Andy Ho: Yeah. It’s just a theory that I have over the years as we invest in businesses, we sort of work back, right? We look at the business that we invest in, and we feel that those that are led by women tend to do better than men. Then we sort of start diving further, does the participation of females in the workforce, is that number higher than men or not? And it turns out that in some sense it is, because you can imagine if you have a balanced base female and male worker in the workforce in a managerial level as time goes by, the ability for the female to step up to be the leader is the probability is the same, right? Because the population is the same that comes in. And so what we also found is that one of the key differences is that in the culture of Vietnam, education is highly valued.

And as a result, the family do push for the children to be well-educated. And they don’t discriminate between the boy and the girl. They push both. So if you look at the number of people that graduate at the college level, and you look at the female and male population graduating it’s quite similar, it’s about 50/50. So you can see that the amount of education, both for men and women are quite fair and balanced as they leave the university system. And as time goes by, you can also see that a lot of women are able to do well because they’re quite diligent and focused in the financial space. And they’re able to use the financial space and even the marketing space to make their way up to the leadership. And that’s why we’re able to see hey, we have a group of people that come into the workforce, that’s fairly balanced between men and women.

So the probability of a woman leading a business is just as good as a man leading a business. And we go back to the reason okay, well then all things being equal, why is the business being led by women like a pharmaceutical company and being led by a man? Why is the one led by a woman more successful? When we start asking these questions, it turns out that the women they tend to be more focused on the business. The men they do well, don’t get me wrong. They do well but once they’ve done well, their mindset becomes less focused. They may play golf. They often go to me and say “Okay, here’s my handicap Andy.” And say, “Well, you must be spending a lot of time at the golf course.” No woman has ever come to me and said, “Here’s my handicap Andy.” None. Right?

And so it begs the question as well, every time you play a round of golf that’s five hours of the day and if you play three rounds, that’s 15 hours out of the day. And where do you find the time? From there you can sort of think through that the level of focus tends to be less with men and women. And then women again, if you ask more and more questions you find that they’re quite diligent, they’re very detail oriented. And they do listen quite a bit to their executive team and management team. They get the information, but they are very, very diligent. And I think because one, they’re focused and two they have the time to be diligent and to make the decision. Key things is that really need focus is how the women leadership would be, all things being equal as successful men leading corporate businesses in Vietnam.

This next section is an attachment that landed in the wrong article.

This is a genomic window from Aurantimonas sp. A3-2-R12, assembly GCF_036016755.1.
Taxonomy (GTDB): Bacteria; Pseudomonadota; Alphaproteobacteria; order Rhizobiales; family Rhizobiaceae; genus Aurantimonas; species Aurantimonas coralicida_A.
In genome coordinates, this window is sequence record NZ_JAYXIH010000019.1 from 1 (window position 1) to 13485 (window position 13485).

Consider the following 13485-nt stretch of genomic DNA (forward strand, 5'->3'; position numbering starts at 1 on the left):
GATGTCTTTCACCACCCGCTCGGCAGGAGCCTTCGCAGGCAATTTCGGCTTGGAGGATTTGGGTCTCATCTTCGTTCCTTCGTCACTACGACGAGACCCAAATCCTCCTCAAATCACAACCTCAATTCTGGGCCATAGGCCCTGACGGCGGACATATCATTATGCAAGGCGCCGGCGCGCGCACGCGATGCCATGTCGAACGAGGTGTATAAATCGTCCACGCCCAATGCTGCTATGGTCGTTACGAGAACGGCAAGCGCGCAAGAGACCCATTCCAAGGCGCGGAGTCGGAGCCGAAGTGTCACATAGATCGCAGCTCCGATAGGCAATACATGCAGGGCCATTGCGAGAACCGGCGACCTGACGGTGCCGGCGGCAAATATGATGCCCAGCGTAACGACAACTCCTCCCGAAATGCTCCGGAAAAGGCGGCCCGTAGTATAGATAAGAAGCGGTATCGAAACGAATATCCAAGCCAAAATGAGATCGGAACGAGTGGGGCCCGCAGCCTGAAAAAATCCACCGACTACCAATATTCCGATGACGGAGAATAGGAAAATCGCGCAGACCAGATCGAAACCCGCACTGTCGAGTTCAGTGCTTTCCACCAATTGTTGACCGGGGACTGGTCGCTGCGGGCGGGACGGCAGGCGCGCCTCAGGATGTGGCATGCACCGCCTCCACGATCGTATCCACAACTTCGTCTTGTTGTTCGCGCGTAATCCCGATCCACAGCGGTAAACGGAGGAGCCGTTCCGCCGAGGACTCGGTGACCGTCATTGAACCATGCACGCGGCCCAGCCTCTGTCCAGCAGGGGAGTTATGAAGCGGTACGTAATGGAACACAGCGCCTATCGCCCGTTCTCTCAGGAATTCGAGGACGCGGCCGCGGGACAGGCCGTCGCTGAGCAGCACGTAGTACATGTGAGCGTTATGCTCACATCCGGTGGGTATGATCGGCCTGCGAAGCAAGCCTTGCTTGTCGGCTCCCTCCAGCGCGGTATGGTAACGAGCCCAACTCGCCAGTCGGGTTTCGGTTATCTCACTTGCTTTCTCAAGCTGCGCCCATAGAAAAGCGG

The other thing is as we also wind the timeframe back, we can see that the older generation of women may be in the 60s, 70s today they’re probably retiring now. You can see that they’re part of the generation that went through the Vietnam war. And going through the war, you can imagine that their husband or their spouse may have participated in the war. And unfortunately didn’t make it out of the war and the woman is responsible for looking after the family and the woman’s looking after the money, and they’re looking after growing the business. They have a higher level of motivation. They’ve been through hard time. And as a result, they’re able to grow a business. That to me is sort of a population game because the number of men and women, women are probably more in terms of trying to be an entrepreneur than men. And as a result they’ve grown up. And as a result, they’ve turned around and they’ve taught their daughters and their sons that women leadership is just as important as men leadership.

Kalani Scarrott: So probably just curious from my end is high levels of female leadership something that’s spoken about in Vietnam, or is it more just a given, I guess?

Andy Ho: Yeah, that’s a great question. No, it’s not spoken. It’s just a given. It’s very natural here. Nobody bothers as to go and do a diversity review of the businesses and say, “Oh, we don’t have enough women.” Nobody really does that. So it’s sort of a natural phenomenon.

Kalani Scarrott: [00:18:50] So to continue on the topic of executives and executive alignment, you’ve mentioned previously about the ways you can achieve executive alignment. But one thing I’d love to understand a little bit better is the idea of forced vacations and maybe how that plays a role.

Andy Ho: I’m not sure about forced vacation as it relates to executives. This came about because I sort of understood how commercial banks operate globally. Commercial banks actually ask some of their managers to take forced vacation. And it has a lot to do with making sure that there aren’t anything funny going on because when you take that forced vacation of two to four weeks, someone else steps into your role for that temporary period of time. And if something funny is happening, then the new person who steps in sort of say, “Well, hang on this is not normal.” And then the flag goes up. So we’ve sort of learned from that. And that’s just one of many, many tools that we may ask the corporations to use, not at the executive level but at the managerial level to ensure that everyone’s interest is aligned with the corporation, and there’s no leakages from the business.